Three years ago I announced crowdfunding for Tomu – a microcontroller in your USB port. This project brought to mass-market a tiny Arm Cortex-M0 CPU in a package that fits directly into a USB port. Now you could take a standalone USB project anywhere.
One year later in 2019, we launched Fomu – an FPGA in your USB port. This FPGA had no CPU, so we had to provide one. We shipped with a RISC-V softcore, and provided users with a way to add their own modules to the core, or to replace or remove the CPU entirely.
Now in collaboration with QuickLogic, we have Qomu. Like Tomu and Fomu before it, Qomu fits inside your USB Type A port. It uses the same basic plastic case as before, and extends the feature set substantially. Qomu sits between the two on the CPU-FPGA spectrum, as it includes functionality from both families.
With Tomu, we made the plastic case as a stretch goal, however with Qomu the plastic case is a given. Has steel tooling gotten cheaper in the three years since Tomu was launched?
As with Fomu, we’re reusing much of the tooling from Tomu. 3/4ths of Qomu is identical to Tomu. USB ports haven’t changed shape, and the PCB is still the same dimensions. The only mechanical difference between Tomu and Qomu is the topology of the topside of the PCB. That means we can reuse the mold base and the top-half of the mold core. We simply need to fabricate a new bottom-half of the mold core to conform to the new PCB shape.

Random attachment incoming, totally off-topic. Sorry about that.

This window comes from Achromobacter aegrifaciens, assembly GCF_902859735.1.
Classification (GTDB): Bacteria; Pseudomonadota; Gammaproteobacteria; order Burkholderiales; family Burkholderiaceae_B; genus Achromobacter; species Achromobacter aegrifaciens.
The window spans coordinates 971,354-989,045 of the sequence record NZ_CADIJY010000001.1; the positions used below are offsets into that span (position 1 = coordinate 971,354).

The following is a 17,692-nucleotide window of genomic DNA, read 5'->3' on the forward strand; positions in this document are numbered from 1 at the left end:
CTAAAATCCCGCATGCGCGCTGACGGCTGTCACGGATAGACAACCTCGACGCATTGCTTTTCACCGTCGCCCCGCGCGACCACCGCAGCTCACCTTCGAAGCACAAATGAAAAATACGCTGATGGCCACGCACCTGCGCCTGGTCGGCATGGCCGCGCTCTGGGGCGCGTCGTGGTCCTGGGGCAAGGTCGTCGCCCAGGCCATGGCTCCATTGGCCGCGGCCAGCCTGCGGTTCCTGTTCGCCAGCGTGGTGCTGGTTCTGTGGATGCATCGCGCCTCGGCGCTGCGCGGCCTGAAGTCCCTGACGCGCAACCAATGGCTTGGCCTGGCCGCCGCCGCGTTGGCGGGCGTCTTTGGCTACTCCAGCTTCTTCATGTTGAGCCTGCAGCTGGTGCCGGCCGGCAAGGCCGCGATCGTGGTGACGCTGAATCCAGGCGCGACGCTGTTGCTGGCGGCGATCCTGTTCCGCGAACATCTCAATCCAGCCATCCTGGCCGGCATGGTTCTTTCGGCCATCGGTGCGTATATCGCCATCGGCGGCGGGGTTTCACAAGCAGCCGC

We did something similar for Fomu, and I gave a talk at Linux.Conf.au in 2019 with lots of pictures of the process. You can watch the talk to see just how the plastic case is made from start to finish.
We’ve already started tooling on this new shape. We’ve made 3D prints of the case, and are in the process of ordering the steel tool core. Soon, Qomu will join the ranks of Fomu and Tomu in having its own custom injection-molded plastic case, letting it fit snugly into any USB Type A port.
Qomu’s Crowd Supply campaign ends tomorrow - check it out!